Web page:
The new European Commission under President Ursula von der Leyen received overwhelming support from the European Parliament on Wednesday. Born of French President Emmanuel Macron’s improvisation and German Chancellor Angela Merkel’s acquiescence, the commission will have to navigate the inclement waters of the Franco-German relationship.
In July, Macron boldly proposed von der Leyen for the commission presidency over the party candidates who had campaigned for the job. Merkel assented, though she’d backed the political process: None of the campaigning candidates appeared capable of commanding a majority in the parliament. That body took it as a slight, and von der Leyen was approved only by a thin margin. Legislators then took barely veiled revenge on Macron by rejecting his chosen candidate for France’s European commissioner, Sylvie Goulard. Macron was forced to name tech businessman and former minister Thierry Breton instead, who managed to squeak by.
After the parliament spent weeks interviewing proposed commissioners and rejecting some — a demonstration to von der Leyen that she wasn’t getting a free pass — it was finally ready on Wednesday to let her and the commissioners take office, a month later than previously scheduled. This doesn’t mean it won’t be a hurdle for von der Leyen going forward. The Greens, who abstained during the confirmation vote, will always demand more from the commission, and keeping the other centrist factions satisfied won’t be a breeze given the growing rift between the center-left and the center-right even in Germany, where they govern together.
But the von der Leyen commission will probably have a bigger problem with the European Council, comprised of national leaders, than with the parliament. There, France and Germany, the two countries meant to take the EU forward after Brexit, have been at loggerheads lately. Macron has blocked the opening of accession talks with potential new EU members, Albania and North Macedonia, and pushed a plan to make Europe militarily more independent from the US Germany disagrees on both counts. On Wednesday, Merkel responded forcefully to Macron’s criticism of the North Atlantic Treaty Organization as undergoing “brain death.” She said to the German parliament: “Europe cannot currently defend itself alone, we are dependent on this transatlantic alliance and that’s why it’s right for us to work for this alliance and take on more responsibility.”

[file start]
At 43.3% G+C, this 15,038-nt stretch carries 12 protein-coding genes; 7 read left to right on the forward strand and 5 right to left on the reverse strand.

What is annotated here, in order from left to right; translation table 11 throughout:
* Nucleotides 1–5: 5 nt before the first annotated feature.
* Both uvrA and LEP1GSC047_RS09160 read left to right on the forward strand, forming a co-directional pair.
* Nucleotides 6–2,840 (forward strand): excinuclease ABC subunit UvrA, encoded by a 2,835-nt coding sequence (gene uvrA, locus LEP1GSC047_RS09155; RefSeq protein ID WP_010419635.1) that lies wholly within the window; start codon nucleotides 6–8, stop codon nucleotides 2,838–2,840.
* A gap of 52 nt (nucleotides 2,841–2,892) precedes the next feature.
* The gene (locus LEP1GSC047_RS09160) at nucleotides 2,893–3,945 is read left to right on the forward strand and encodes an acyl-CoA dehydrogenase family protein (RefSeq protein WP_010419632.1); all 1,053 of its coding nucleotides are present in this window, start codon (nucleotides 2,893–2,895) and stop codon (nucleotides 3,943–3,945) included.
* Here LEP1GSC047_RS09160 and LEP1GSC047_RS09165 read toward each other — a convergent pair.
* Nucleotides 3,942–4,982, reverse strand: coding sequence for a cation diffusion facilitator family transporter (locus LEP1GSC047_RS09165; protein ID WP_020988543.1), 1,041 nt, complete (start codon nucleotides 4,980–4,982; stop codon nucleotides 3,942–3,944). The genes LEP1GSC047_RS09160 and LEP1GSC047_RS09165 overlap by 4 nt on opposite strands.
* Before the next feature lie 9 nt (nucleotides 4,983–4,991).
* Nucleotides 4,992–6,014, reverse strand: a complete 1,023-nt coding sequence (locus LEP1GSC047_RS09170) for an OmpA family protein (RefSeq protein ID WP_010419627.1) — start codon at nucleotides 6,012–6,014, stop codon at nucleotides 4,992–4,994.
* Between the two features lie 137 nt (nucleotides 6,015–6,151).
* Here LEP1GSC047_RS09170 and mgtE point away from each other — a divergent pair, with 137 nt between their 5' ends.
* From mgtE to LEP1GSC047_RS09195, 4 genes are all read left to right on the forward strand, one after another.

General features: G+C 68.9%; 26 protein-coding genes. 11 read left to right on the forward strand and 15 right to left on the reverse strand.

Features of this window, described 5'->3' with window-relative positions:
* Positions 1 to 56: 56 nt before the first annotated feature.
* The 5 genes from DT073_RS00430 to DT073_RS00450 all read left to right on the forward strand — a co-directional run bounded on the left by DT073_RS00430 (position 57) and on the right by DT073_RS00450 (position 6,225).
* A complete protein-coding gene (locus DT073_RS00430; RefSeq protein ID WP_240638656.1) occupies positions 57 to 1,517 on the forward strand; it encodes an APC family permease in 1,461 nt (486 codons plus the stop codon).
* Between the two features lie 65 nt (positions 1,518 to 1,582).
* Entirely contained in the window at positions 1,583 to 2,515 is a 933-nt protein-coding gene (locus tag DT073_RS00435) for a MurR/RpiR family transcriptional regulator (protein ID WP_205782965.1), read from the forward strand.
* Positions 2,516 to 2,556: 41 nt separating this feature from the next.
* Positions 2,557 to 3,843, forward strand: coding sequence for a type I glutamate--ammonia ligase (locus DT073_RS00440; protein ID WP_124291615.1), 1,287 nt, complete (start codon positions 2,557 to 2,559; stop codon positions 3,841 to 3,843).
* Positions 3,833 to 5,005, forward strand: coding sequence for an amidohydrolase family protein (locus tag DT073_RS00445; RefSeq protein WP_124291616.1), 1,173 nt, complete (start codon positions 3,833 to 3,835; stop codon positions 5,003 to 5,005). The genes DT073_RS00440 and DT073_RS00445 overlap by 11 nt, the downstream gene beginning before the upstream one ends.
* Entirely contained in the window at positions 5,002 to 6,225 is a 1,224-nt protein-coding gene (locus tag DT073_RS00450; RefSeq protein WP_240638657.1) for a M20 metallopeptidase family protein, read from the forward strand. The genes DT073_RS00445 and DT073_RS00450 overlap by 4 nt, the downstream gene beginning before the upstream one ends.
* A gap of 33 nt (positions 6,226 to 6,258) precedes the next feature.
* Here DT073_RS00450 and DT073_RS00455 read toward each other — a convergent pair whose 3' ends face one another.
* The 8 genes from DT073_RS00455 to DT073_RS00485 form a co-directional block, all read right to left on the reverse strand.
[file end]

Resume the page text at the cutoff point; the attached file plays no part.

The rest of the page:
Macron’s open bid for sole leadership in Europe is an irritant to Germans. According to a recent article in the New York Times, at a recent dinner to mark the 30th anniversary of the fall of the Berlin Wall, Merkel told Macron she was “tired of picking up the pieces” after his attempts at creative disruption. “I have to glue together the cups you have broken so that we can then sit down and have a cup of tea together,” Merkel reportedly said.
This marks a low point in what generally has been a constructive relationship. In such a situation, von der Leyen’s commission faces the likelihood of deadlock in the European Council on its key proposals. France and Germany will each try to use the commission’s power to draft policies, and the large workforce that comes with that power, to back up their positions — that is, to satisfy Macron’s impatience and Merkel’s compromise-seeking caution.
Merkel, of course, has promised to retire from politics in 2021 — but a more assertive German leader probably would clash even more energetically with Macron.
In such a situation, the sheer balance of nationalities in key staff positions can be important. On Wednesday, Politico’s Brussels Playbook, a well-informed newsletter about EU politics, reported that five commissioners’ heads of cabinet (or chiefs of staff) — including Breton’s — will be German, and not one will be French. Breton hasn’t officially picked his head of cabinet yet, but even if the Politico report on him proves false, the balance would appear troubling for Macron. The senior staff positions are extremely powerful in EU decision-making, and if there’s a strong German influence on the chief-of-staff level, it won’t be easy for Macron to push his proposals.
On the other hand, as things stand today, France has a disproportionately large number of senior EU bureaucrats and Germany a disproportionately small one. Of the 30 officials holding the top administrative grade, AD 16, five are French and only two German. More generally, 12.8% of the 2,600 officials in the top four grades are French and 12.6% are German, even though, based on the countries’ populations, Germany’s quota should be higher and France’s lower.
A balance of influence is difficult to achieve in the EU when there’s little agreement on key issues, such as the bloc’s future geopolitical role, its adherence to the transatlantic alliance, and key expansion and immigration policies. A lack of broad agreement and personal harmony among leaders turns the complex bureaucratic and inter-institutional processes into a series of mini-battles. Macron may have helped von der Leyen into the top EU job, but he appears intent on making it impossible for her to do anything meaningful as he keeps trying Merkel’s patience with his escapades.